Author: Charlotte R. Bonelli with translations from the German by Natascha Bodemann

Publisher: Yale University Press

ISBN: 980-0-300-19752-5

Few personal letters, diaries or journals have been saved from important periods in history and sadly, valuable insight into such times has thus been lost.  But every so often, treasures are unearthed from basements, attics, storage units and closets which provide an irreplaceable record of the sacrifices made during historical moments and describe a story that could easily otherwise gone unknown.

Exit Berlin is one such rescued story.  Author Charlotte Bonelli has skillfully crafted a fascinating insight into a time when German Jews were trapped inside the ever-worsening political situation of Nazi Germany.  The story of members of one German family from pre-WW11 to the Holocaust comes to light through a heartbreaking collection of letters sent to cousins Luzie Hatch in the United States and Arnold Hatch (son of a successful German immigrant) in Canada.

The story begins in Germany shortly after Kristallnacht in 1938 when 27 year old Luzie (thanks to Canadian cousin Arnold’s generous sponsorship managed to leave Germany) found herself in the United States on the receiving end of letters from family, begging for help to secure visas and safe passage out of Nazi Germany and Hitler’s grasp.  Luzie becomes the intermediary between Arnold and family members still in Germany who lacked the finances and bureaucratic know-how to emigrate.  The letters between Luzie, Arnold and family members not only offer insight into the horror, desperation and fear of the untenable situation, but provide a unique window revealing broken human relationships, cultural mores and the tenacity of one woman, Luzie Hatch, whose dogged persistence activated Arnold and his brother to use their financial abilities and business-connections to save lives that would otherwise have been lost.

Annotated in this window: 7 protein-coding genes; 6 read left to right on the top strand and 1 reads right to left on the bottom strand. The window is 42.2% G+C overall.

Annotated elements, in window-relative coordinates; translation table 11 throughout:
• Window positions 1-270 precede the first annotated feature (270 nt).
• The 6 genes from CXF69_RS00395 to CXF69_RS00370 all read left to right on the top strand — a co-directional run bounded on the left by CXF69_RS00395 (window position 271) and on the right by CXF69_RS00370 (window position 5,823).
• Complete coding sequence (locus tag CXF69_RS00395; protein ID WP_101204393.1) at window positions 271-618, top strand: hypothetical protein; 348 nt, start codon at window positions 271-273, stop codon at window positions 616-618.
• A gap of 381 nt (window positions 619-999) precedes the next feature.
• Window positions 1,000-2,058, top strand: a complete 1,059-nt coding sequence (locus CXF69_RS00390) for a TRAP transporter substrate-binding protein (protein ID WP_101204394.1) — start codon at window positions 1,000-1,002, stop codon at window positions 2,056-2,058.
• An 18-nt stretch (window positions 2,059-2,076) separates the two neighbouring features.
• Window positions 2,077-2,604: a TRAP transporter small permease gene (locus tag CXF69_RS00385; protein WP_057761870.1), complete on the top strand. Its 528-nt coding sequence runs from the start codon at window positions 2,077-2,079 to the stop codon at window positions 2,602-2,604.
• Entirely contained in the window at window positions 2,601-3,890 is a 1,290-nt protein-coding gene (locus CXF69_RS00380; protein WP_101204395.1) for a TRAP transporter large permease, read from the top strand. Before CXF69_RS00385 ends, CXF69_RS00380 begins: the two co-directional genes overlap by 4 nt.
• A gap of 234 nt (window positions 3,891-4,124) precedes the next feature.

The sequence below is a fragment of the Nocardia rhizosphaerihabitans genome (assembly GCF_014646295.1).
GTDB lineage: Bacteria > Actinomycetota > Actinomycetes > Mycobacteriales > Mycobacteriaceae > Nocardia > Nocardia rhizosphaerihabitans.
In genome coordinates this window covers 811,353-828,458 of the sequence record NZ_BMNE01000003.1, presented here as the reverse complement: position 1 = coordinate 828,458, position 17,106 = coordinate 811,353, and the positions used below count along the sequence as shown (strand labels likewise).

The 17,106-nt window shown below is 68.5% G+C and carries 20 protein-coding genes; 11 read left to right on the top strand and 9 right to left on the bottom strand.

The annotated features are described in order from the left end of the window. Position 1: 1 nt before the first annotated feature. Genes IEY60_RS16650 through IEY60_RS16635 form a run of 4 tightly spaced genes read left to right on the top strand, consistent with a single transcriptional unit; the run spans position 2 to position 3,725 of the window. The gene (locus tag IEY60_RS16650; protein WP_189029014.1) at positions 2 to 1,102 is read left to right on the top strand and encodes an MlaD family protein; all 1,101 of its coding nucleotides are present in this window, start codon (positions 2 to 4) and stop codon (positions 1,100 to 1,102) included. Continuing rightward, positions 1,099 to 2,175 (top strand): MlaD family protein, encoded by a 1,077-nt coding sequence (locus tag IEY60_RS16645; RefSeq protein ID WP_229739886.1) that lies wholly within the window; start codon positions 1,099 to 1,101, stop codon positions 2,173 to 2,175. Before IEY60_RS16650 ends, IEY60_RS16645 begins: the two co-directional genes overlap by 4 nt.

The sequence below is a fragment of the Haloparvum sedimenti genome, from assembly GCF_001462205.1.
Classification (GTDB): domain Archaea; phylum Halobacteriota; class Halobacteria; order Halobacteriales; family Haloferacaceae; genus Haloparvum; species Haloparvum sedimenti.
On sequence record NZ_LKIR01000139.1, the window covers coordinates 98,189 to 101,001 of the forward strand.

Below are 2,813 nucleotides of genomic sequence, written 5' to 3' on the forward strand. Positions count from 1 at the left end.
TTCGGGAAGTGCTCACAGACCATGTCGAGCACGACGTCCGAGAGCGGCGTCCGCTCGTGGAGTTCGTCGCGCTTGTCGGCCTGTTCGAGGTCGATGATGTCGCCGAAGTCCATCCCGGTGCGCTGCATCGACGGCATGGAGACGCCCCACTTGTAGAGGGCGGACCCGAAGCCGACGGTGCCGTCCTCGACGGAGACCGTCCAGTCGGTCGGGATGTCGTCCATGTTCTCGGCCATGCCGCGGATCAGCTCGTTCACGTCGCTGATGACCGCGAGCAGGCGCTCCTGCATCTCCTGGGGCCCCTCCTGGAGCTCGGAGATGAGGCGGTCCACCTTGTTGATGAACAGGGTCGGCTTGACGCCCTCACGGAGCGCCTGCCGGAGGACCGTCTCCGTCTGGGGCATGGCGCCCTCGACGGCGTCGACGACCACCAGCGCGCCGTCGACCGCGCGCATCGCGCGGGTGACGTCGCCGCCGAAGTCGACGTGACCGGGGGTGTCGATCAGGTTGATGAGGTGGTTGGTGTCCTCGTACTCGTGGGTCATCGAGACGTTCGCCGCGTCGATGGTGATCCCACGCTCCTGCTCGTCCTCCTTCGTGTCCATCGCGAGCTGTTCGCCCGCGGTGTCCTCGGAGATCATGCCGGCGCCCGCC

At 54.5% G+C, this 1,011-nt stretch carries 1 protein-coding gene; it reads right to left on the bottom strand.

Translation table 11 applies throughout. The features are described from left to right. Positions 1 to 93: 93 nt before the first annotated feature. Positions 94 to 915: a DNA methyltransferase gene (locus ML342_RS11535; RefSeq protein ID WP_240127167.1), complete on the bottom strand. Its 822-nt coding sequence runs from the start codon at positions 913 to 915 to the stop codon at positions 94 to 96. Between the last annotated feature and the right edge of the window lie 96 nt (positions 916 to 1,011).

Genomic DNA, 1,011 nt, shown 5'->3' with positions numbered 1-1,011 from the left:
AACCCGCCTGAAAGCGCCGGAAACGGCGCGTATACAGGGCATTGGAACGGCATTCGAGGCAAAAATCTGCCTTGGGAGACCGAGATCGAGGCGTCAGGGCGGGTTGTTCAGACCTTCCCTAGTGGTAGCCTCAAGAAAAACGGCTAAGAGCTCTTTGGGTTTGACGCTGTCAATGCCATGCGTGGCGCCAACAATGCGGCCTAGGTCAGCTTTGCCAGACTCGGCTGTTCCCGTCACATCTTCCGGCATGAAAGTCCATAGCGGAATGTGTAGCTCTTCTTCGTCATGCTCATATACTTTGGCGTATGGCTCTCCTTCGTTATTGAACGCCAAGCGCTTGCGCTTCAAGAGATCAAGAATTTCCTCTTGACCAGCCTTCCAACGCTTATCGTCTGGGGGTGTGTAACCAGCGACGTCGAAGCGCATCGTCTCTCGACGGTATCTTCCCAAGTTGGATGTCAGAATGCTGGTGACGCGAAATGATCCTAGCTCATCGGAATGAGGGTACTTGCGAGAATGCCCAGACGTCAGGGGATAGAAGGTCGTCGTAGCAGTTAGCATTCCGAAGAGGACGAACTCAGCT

Some, able to be helped, found themselves in Bolivia, Cuba, Canada, Palestine, Shanghai.  Others not so fortunate, like Luzie’s Aunt Dora, tragically end their lives in concentration camps.

What is intriguing about this book is that Luzie made copies of the letters she wrote and saved the letters she received from her parents, Aunt Dora and others in Germany and as such, this book is more than a poignant record of one family’s tribulation; more than an important historical document; more than a powerful story.  It is a powerful reminder of the art of letter writing and provides a fascinating contrast between today’s world (where a response to a life-threatening situation can have an instant response via modern technology) and the world of the 1930’s and 40‘s where postage rates and lengthy delivery times complicated already-desperate situations.

Written by an author who ‘let the letters tell the story,’ this is not the story of “how one woman saved her family from Nazi Germany” as the sub-title suggests.   Rather, it is a story of how two cousins saved family members from Nazi Germany.  Both - together.  There would be no book had it not been for Arnold because Luzie would not have gotten out of Germany in the first place and the subsequent rescue of other family members would not have been possible without the two of them, working together.     Excellent book - poor choice of sub-title.

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